Yet another freeze. Sketchup is not responding.
Why should I persevere with this?
Is this a good reason to buy the pro version or a good reason not to ?
Is the 2017 version past it?
Some people would say I’m just sore because Trimble has decided to withdraw useable free use. Yes, it is true, and perhaps it is only fair that I should pay for the software I use even though it can’t work with curves with a radius of less than a few millimetres. I should say I’m a retired hobbyist with a 3D printer and a ‘train set’. But there’s a few points that make answering the title question far from straightforward.
So to continue my modelling pastime to the same level I now need to pay $299 - The single most expensive item in my hobby.
Google introduced me to Sketchup. I invested many hours over the years climbing the learning curve and despite the many serious shortfalls with the each progressive version I persevered and faithfully submitted all my bug splat reports with vigilance and detail, I felt part of the community project.
Is it morally wrong of me to want to be using “free” software or to feel frustrated that software I committed effort and time into is summarily removed?
Where should I stand now?
It appears I have ‘the choice’ to buy the pro version even though I am not and never will be professional or use SU to gain income. Yes, I have access to the online version, but I am now heavily committed to plugins which are vital to the usability of SU. Which begs the question:-
The plugins are devised, written and maintained in good will by the authors. They ask nothing for their work, their only reward is the gratitude and appreciation from the community they contribute to. They certainly have mine. Without these people Sketchup would be lacking many essential tools. AFAIK they are not doing it for Trimble and receive no payment. Yet Trimble have decided to profit from plugin authors’ contributions by charging users to gain access to the charitable work they donated in goodwill, free of charge to the community.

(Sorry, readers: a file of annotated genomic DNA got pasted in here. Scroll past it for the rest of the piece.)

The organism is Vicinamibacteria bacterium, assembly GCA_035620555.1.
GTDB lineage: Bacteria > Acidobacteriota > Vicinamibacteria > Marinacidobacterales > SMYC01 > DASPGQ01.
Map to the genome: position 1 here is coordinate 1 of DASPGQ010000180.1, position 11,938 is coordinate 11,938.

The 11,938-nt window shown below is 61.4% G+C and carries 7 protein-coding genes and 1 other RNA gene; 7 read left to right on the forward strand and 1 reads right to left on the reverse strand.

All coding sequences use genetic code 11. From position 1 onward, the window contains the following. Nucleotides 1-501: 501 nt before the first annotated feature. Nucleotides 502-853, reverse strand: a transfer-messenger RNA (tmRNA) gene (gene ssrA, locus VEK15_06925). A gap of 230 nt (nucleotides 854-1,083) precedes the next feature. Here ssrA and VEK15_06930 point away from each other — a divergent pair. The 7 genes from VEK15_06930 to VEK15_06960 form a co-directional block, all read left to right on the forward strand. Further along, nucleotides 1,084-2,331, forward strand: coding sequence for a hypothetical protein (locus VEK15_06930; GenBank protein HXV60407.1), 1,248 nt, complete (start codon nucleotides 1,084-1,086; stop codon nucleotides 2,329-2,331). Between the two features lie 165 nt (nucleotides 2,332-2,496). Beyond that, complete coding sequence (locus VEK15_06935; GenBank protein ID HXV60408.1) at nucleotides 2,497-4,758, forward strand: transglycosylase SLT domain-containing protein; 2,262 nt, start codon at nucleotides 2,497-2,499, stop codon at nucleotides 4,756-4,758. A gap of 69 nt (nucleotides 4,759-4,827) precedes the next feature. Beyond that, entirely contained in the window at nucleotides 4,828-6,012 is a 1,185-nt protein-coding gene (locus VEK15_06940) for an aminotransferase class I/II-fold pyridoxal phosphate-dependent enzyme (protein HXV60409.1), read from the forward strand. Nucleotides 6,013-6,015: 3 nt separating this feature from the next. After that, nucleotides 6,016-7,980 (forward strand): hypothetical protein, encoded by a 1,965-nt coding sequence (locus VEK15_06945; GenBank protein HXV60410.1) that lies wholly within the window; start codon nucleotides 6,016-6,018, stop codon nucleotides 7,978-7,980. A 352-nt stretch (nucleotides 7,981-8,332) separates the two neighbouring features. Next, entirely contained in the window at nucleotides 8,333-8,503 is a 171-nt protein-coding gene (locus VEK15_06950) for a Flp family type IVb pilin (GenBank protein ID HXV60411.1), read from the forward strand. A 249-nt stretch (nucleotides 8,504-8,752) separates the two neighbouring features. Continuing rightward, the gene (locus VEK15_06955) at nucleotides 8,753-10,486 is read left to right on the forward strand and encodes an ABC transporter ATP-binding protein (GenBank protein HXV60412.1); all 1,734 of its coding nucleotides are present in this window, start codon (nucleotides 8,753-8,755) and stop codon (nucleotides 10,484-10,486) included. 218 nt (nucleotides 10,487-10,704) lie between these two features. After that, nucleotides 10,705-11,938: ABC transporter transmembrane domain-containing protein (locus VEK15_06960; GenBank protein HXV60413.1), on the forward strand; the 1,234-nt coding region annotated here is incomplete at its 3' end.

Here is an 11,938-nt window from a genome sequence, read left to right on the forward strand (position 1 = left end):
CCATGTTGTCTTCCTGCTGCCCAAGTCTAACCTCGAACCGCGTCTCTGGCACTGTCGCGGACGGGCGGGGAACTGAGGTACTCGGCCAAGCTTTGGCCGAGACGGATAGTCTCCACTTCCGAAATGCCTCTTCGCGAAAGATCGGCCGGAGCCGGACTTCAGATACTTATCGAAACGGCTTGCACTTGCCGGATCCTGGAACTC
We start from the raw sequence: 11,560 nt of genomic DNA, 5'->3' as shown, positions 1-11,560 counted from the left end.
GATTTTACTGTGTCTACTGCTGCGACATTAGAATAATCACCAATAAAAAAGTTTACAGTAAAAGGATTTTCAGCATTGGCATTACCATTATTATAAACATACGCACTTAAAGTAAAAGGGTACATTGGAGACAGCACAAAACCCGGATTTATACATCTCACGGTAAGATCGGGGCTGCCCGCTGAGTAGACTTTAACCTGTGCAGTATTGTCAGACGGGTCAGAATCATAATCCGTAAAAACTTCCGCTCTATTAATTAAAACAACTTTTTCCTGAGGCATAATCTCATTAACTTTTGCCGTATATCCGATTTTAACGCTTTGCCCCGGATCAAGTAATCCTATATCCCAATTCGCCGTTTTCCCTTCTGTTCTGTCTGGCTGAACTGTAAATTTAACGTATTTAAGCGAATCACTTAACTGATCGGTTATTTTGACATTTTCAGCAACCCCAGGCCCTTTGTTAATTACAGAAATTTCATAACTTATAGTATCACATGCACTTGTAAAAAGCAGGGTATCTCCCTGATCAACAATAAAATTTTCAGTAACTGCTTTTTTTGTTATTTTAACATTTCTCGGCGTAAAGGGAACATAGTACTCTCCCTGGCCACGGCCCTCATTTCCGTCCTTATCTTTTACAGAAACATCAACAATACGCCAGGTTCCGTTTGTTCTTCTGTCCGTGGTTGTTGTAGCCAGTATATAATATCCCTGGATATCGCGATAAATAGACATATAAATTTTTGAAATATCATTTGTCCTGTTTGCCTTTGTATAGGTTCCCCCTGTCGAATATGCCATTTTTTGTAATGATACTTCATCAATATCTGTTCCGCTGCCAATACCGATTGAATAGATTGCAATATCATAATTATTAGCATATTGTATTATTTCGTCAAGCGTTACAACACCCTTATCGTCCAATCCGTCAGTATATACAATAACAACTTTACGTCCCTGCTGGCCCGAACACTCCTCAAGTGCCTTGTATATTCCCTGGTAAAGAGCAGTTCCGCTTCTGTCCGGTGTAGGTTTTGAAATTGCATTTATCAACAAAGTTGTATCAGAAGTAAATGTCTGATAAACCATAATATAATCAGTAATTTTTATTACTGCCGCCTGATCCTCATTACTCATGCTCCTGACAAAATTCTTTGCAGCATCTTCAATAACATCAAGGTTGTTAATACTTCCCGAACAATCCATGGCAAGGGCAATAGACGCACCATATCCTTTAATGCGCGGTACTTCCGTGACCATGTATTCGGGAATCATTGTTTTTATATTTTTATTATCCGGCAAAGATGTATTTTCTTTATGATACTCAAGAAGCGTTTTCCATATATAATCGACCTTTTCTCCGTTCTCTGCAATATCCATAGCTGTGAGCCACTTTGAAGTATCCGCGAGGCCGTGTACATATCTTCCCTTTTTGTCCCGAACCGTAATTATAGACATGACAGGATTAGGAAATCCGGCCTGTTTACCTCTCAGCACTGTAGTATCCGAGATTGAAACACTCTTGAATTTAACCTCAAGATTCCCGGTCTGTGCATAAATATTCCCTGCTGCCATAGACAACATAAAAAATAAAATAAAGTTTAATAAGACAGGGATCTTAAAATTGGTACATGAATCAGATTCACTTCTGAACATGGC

If a supermarket was found to be re-selling the food their customers charitably donated in goodwill to community projects, there would be outrage. Yet, unless I am mistaken, Trimble would appear to be doing just that.
Of course, Trimble has no obligation to offer it’s software free to non- professionals and students. But they must know full well that the number of paying users of the future is directly proportional to the number of free users today, as a high proportion of paying users were once free users or have been influenced by free users.
This is my next concern. What is the longevity of the software?
To withdraw free use would be to alienate many of their potential future clients. Assuming they want them. My son uses a paid version in his work because I had the free version on the family PC and he got used to using it. I suspect that the “free users”, who take the subject seriously, will be looking to invest their learning curve time elsewhere, as the ceiling of free usability with SU >2017 is now so low.
I doubt that a current pro user would be satisfied that the “free” offering alone was sufficient to make an informed buying decision for a professional new to Sketchup and would very likely look elsewhere.
On one hand Should I stay loyal and invest cash in a software company that is inwardly looking, out for a fast buck by exploiting the goodwill of others, deliberately damaging it’s future client base and falling behind it’s competitors?
Should I sell-out, cut my losses and invest time a new learning curve such as Fusion 360 which is a free for non-commercial use 3D design and manufacturing suite streets ahead of SU in this field?
I sort of answered my own question. But is is such a shame. I will never be as proficient in Fusion as I am with Sketchup.
Rant over. Dummy back in pram. Back to repairing geometry…
I wonder if there are any plug-in authors which now can’t use the plugins they wrote because they don’t have the pro version?